Astro ramblings / Equipment

Esprit 100 Triplet APO Refractor arrives!

Esprit 100 APO refractorIt’s an exciting end to the month of June as my newest telescope addition arrived!

I have used many different makes and designs of telescopes over the years. All of them were good and I have enjoyed using them. Some better than others. A few I still have even. I felt it was time to re-invest into my astrophotography equipment so I decided to buy a high end telescope with superior optics and design. I’ve never owned a single telescope worth this much before.

Skywatcher Professional Esprit 100 Triplet RefractorI spent a lot of time reviewing different makes. I knew I wanted a refractor for the convenience of size, field of view and optical quality. It boiled down to the Vixen 100, Takahashi FSQ106 or Skywatcher Professional Esprit 100 Triplet.

In my research I discovered a lot of comparisons and some that even presented images taken with each. The overall consensus seemed to lean towards the Esprit 100 refractor delivering similar performance and optical quality to the Vixen and Takahashi. While I would love to own a Takahashi, I couldn’t justify the additional $3000 or so for the scope based on the reviews and image comparisons posted by many other astrophotographers. So I pulled the trigger on the Esprit 100 Triplet.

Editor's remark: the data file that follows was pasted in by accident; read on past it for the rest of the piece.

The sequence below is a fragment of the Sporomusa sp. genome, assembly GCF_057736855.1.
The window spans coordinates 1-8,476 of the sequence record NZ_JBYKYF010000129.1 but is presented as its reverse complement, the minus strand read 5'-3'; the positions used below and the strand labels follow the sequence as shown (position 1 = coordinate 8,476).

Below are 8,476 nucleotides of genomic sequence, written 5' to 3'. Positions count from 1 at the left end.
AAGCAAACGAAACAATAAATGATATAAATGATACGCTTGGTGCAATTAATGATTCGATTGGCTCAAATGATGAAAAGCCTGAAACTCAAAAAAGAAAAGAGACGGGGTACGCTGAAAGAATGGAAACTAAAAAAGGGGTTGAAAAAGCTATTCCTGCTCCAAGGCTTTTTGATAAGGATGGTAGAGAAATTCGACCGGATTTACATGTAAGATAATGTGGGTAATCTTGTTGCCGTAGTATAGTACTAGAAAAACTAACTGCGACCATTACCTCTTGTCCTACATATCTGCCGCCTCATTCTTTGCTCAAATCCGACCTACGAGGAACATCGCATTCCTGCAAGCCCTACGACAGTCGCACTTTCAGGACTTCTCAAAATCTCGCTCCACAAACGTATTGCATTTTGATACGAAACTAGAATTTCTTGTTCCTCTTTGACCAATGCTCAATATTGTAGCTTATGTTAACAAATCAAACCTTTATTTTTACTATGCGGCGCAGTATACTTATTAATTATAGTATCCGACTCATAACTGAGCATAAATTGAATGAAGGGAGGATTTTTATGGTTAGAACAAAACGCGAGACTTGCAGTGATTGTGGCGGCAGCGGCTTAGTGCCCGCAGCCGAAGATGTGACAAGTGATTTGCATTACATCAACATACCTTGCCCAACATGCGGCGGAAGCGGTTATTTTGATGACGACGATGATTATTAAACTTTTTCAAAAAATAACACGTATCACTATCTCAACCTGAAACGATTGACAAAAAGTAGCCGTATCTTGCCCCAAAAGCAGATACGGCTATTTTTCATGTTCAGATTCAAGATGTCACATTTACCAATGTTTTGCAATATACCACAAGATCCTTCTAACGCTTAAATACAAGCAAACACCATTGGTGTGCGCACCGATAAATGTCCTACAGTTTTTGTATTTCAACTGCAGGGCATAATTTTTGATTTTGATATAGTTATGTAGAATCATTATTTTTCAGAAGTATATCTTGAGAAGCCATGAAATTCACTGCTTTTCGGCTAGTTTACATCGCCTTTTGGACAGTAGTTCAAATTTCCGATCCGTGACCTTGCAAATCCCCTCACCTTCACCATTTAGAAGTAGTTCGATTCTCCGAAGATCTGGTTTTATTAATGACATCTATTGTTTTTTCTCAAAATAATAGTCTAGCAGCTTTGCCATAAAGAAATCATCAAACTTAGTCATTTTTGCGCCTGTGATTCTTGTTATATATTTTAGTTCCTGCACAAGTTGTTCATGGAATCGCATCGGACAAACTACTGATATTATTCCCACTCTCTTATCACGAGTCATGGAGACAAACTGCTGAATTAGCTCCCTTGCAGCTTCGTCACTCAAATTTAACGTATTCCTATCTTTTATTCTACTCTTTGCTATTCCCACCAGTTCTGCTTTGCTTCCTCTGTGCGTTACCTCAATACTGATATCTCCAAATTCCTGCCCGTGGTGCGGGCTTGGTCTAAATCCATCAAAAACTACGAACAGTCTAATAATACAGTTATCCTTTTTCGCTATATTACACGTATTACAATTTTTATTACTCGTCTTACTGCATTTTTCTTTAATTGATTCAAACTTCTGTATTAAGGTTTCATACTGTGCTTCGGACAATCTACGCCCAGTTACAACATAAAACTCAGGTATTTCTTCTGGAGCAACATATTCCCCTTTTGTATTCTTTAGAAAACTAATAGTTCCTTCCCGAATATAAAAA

Unfortunately on its arrival the carry case (a really nice one I must say) was damaged. It apparently has been an ongoing problem with the Esprit line in the way handlers are lifting and boxing the telescope/case for shipping. One of the rubber feet were also missing which I believe was never attached since they thread on. It wouldn’t just fall off and was no where else in the shipping boxes. I was able to get a replacement case quite easily. Brian at KW Telescope in Kitchener saw to that promptly.

All is well that ends well right? The new Esprit 100 triplet has finally arrived, I’m excited and I’ll be posting more about it and first light images as I go.

Stay tuned and clear skies!

Shawn Nielsen

My story began nearly 40 years ago looking up at the Moon with a small collapsible telescope my Father had. Encouraged by my parents, who bought me my very own telescope, a 4.5" reflector, I began to explore the night sky from my family home backyard. Today I do astrophotography from my home in Kitchener, Ontario and also with remote telescopes located in New Mexico and Australia. Some of my images have won awards and have been featured online and in magazines.

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